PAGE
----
During the 2019 Special Operations Forces Industry Conference (SOFIC) in Tampa, Florida, General Richard Clark, the commander of the U.S. Special Operations Command (USSOCOM), offered an insight on the priorities and goals of America’s special operations forces (SOF).
“Today, SOCOM is focused squarely on the implementation of the national defense strategy,” he said during an address. “This strategy acknowledges the re-emergence of great power competition in a global security environment with continuing threats from globally-networked violent extremist organizations, but also a rogue state.”
According to the national defense strategy document, China and Russia pose the biggest threat to American national security and interests. And without much fanfare, America’s SOF units have already re-focused their training to deal with potential contingencies as they pertain to the two rival nations.
General Clark became SOCOM’s commander last March after Army General Raymond Thomas retired. Now he faces the challenge of shifting the focus of America’s SOF from low-intensity conflicts and counterterrorism to state warfare. For decades many have questioned the strategic utility of SOF units. Indeed, in a conventional war, it is much harder for SOF units to make a strategic impact, whereas in conflicts like the ones in Afghanistan and Iraq, SOF units could display their strategic nature more easily by surgically dismantling the enemy’s leadership. Although the shift is necessary, it won’t be complete, as terrorist organizations will continue to pose a significant threat to U.S. national security.
General Clark stated that, currently, SOCOM focuses on countering “violent extremist ideologies” and destroying terrorist organizations’ capacity to attack U.S. targets and interests. But he also acknowledged that the spec ops command must be ready to apply its capabilities and talent “to help the nation prevail in great power competition.”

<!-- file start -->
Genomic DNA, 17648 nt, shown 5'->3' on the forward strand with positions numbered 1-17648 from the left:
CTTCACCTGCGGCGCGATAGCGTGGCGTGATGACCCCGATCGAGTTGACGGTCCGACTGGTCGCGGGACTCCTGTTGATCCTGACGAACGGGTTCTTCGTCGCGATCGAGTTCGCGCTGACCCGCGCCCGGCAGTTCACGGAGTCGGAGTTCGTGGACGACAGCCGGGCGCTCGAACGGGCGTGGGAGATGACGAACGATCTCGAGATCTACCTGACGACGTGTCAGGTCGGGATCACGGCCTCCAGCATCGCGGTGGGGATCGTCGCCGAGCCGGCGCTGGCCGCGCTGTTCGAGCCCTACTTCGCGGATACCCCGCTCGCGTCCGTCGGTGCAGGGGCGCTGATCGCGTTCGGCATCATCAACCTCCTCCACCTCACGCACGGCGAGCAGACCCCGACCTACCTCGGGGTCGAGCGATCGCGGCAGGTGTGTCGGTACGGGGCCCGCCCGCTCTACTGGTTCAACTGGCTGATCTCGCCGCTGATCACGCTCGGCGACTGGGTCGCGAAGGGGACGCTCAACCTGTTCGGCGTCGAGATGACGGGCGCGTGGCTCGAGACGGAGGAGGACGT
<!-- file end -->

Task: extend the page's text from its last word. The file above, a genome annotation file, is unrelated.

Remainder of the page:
The SOCOM commander, moreover, emphasized the necessity for preparedness and the continuous search for talent. “The foundation of readiness is our superior assessment, selection, training, education and talent management. We will continue to pursue increased human performance by deeper understanding of human physiology and the limits of endurance and performance. Our programs will focus on ‘pre-habilitation’ as well as rehabilitation.” The general added that the command will be using “data analytics to help us in areas ranging from finding potential recruits for special operations careers, to monitoring readiness and predictability to avoid performance and capacity shortfalls.”
His mention of “performance and capacity shortfalls” is a direct result of the ethics and professionalism issues that have ravaged America’s SOF community in recent years. After repeated public embarrassments, SOCOM conducted an investigation on the issue but found inconclusive results.
General Clark also focused on the need to create a better working environment for his commandos. “We place a high priority on providing comprehensive support to all elements of human capital. Our goal is to extend care and reduce risks in every part of our formation,” he said. Retention rates in SOF units have been worsening as a result of repeated combat deployments and questionable leadership decisions.